Top-Dressing the Lawn: Why It’s Important and How to Do It
Want a golf course-green lawn? Take a tip from Scotland’s course owners and top-dress your yard to achieve healthy, lush, green grass.
Top-dressing a lawn is a fancy term for amending the soil without disturbing the sod. Golfers might be familiar with the practice because this technique was first performed on golf courses in Scotland as a way to improve the greens, and it dates as far back as to the 15th century—when the game itself was invented.
Lawn top-dressing is a treatment that improves the soil quality, and thus, enhances the growth of healthy grass. Sometimes referred to as compost top-dressing, the process involves adding a thin layer of organic material to all or parts of the lawn.
Benefits of Top-Dressing a Lawn
Top-dressing a lawn is an easy DIY project with several benefits.
- It is an effective way to add nutrients and organic matter to the soil. This promotes root growth, resulting in stronger, healthier grass. Root growth also improves soil structure as well as the soil’s ability to retain water.
- There will be less need for fertilizing if you top-dress the soil.
- Top-dressing is a natural way to reduce the formation of thatch.
- It stimulates bacterial activity that builds up beneficial soil microbes. It can also neutralize the pH of the soil.
- Top-dressing can improve aeration. As soil organisms break down the compost, it opens up air pockets that allow more oxygen and rain to reach the roots of grass.
- It helps seed germination, which is particularly helpful if you’re overseeding the lawn to fill in bare spots.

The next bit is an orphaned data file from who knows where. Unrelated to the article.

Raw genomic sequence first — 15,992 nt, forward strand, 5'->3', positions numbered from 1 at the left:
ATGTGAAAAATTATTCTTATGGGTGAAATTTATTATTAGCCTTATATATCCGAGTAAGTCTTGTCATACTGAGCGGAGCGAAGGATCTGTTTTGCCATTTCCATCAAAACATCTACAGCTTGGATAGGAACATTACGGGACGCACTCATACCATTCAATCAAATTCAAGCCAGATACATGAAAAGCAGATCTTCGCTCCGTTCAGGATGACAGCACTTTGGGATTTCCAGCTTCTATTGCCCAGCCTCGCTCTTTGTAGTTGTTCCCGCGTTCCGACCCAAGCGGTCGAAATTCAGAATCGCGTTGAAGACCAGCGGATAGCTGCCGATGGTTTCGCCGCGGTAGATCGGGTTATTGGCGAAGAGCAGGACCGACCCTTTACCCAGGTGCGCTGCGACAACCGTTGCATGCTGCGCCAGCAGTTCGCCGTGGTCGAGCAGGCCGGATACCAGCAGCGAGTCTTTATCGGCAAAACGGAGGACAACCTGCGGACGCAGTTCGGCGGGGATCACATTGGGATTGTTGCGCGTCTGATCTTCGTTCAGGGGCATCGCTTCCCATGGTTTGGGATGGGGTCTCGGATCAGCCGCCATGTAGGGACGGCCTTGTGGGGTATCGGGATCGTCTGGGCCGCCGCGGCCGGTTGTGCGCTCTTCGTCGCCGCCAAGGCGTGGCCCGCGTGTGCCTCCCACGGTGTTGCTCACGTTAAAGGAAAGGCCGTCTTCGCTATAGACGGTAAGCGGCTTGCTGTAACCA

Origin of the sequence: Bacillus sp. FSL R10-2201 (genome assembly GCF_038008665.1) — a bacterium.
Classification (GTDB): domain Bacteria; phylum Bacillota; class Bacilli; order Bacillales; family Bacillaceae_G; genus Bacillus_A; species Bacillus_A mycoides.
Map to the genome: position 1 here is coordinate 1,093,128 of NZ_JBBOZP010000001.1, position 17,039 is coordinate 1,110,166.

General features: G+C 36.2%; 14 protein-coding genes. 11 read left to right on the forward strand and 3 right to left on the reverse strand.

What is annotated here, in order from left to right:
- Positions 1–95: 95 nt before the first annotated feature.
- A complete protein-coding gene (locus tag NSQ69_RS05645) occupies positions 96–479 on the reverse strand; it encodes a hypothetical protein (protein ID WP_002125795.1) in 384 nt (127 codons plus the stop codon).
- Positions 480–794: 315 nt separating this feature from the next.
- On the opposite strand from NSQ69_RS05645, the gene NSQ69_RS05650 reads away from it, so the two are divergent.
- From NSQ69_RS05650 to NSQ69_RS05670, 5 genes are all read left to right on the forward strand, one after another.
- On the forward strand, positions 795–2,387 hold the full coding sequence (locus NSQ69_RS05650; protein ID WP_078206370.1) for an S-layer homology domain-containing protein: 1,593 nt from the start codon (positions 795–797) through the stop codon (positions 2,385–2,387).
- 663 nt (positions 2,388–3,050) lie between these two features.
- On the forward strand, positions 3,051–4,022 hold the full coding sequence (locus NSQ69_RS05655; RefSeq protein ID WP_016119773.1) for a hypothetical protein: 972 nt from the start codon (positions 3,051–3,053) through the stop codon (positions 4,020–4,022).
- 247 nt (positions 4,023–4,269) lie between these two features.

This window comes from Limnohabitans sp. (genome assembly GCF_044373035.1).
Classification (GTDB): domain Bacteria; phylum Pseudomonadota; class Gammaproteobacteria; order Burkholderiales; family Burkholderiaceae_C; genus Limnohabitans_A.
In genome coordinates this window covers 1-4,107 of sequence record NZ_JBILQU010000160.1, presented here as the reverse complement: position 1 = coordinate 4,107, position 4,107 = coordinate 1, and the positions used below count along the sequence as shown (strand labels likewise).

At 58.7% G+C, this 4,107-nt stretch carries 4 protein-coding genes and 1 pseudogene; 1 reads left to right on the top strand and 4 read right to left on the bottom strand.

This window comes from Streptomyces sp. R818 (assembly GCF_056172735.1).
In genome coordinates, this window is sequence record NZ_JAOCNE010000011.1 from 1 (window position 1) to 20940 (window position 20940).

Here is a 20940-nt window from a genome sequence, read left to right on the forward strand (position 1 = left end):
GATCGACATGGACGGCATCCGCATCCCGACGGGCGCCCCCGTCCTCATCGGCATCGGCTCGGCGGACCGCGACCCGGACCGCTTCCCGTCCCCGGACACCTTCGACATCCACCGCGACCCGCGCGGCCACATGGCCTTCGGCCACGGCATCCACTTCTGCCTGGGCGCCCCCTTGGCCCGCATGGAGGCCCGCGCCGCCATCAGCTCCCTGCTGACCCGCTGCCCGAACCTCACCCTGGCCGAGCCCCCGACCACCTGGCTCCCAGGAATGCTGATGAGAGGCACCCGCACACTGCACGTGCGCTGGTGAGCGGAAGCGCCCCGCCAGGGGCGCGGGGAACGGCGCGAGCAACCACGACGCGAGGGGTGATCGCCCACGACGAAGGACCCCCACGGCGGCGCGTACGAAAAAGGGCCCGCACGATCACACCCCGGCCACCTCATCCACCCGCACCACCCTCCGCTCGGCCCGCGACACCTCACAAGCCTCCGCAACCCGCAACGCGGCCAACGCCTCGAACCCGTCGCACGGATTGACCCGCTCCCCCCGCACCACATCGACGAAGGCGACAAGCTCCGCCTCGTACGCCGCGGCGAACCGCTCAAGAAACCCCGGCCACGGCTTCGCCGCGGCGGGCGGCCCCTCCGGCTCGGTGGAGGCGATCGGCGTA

- Top-dressing also can help level uneven terrain caused by worm castings, water runoff, or freeze/thaw cycles.
When to Top-Dress a Lawn
There’s no specific time for when to top-dress a lawn. However, it’s best to do it while the grass is actively growing. Cool-season grass types do better if they’re top-dressed in late fall, while warm-season grasses benefit from a late spring top-dressing.
You also can top-dress a lawn when overseeding it, if the lawn shows drainage problems, or when you think the grass needs extra nutrients. Other signs that it’s time for top-dressing include:
- Yellowing grass
- Wet, soggy grass long after being watered or rained on
- Bald patches
- Persistent weeds
For all-over lawn top-dressing, once every few years should suffice. Any more frequently than that could raise the level of the lawn and create new drainage issues. Top-dressing bare spots can be done as needed.
Best Topdressing Materials
There are several different materials that can be used for top-dressing a lawn. The choice of top dressing soil will depend on the type of soil already under the grass. For optimal results, select a material close in texture and composition to the existing soil. If the top dressing consists of a drastically different soil type, it creates a distinct layer that could impede air and water circulation, resulting in a decrease in turf quality.
Generally considered the best top-dressing for lawns, compost is the most commonly used additive and is the preferred material for all soil types because it contains micronutrients and macronutrients. Compost also has beneficial microbes that break down organic matter and release nutrients to improve the soil. Since it moves to the ground more quickly than other materials, its effectiveness begins sooner, especially if the particles are fine.